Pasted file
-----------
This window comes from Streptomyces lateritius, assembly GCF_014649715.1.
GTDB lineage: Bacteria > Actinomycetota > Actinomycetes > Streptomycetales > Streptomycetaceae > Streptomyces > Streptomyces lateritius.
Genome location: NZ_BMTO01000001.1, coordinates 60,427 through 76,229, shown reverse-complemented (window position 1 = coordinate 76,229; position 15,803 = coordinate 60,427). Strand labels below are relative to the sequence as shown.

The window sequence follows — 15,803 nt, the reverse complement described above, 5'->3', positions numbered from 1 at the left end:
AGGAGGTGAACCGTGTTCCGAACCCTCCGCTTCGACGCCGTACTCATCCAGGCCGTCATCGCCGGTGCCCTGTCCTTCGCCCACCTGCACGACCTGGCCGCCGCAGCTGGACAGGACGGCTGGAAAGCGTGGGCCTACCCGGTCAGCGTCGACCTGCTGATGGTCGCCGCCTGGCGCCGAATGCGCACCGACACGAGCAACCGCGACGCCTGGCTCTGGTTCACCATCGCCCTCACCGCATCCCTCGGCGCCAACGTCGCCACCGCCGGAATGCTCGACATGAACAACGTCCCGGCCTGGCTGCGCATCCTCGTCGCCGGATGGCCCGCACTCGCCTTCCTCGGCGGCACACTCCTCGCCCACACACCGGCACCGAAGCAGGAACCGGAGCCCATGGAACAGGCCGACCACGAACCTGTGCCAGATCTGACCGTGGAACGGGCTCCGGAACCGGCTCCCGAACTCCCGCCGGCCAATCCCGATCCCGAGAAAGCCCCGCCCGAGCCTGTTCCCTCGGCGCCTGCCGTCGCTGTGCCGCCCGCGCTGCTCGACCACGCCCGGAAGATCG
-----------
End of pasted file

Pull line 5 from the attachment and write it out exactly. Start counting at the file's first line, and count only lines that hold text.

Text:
AGGAGGTGAACCGTGTTCCGAACCCTCCGCTTCGACGCCGTACTCATCCAGGCCGTCATCGCCGGTGCCCTGTCCTTCGCCCACCTGCACGACCTGGCCGCCGCAGCTGGACAGGACGGCTGGAAAGCGTGGGCCTACCCGGTCAGCGTCGACCTGCTGATGGTCGCCGCCTGGCGCCGAATGCGCACCGACACGAGCAACCGCGACGCCTGGCTCTGGTTCACCATCGCCCTCACCGCATCCCTCGGCGCCAACGTCGCCACCGCCGGAATGCTCGACATGAACAACGTCCCGGCCTGGCTGCGCATCCTCGTCGCCGGATGGCCCGCACTCGCCTTCCTCGGCGGCACACTCCTCGCCCACACACCGGCACCGAAGCAGGAACCGGAGCCCATGGAACAGGCCGACCACGAACCTGTGCCAGATCTGACCGTGGAACGGGCTCCGGAACCGGCTCCCGAACTCCCGCCGGCCAATCCCGATCCCGAGAAAGCCCCGCCCGAGCCTGTTCCCTCGGCGCCTGCCGTCGCTGTGCCGCCCGCGCTGCTCGACCACGCCCGGAAGATCG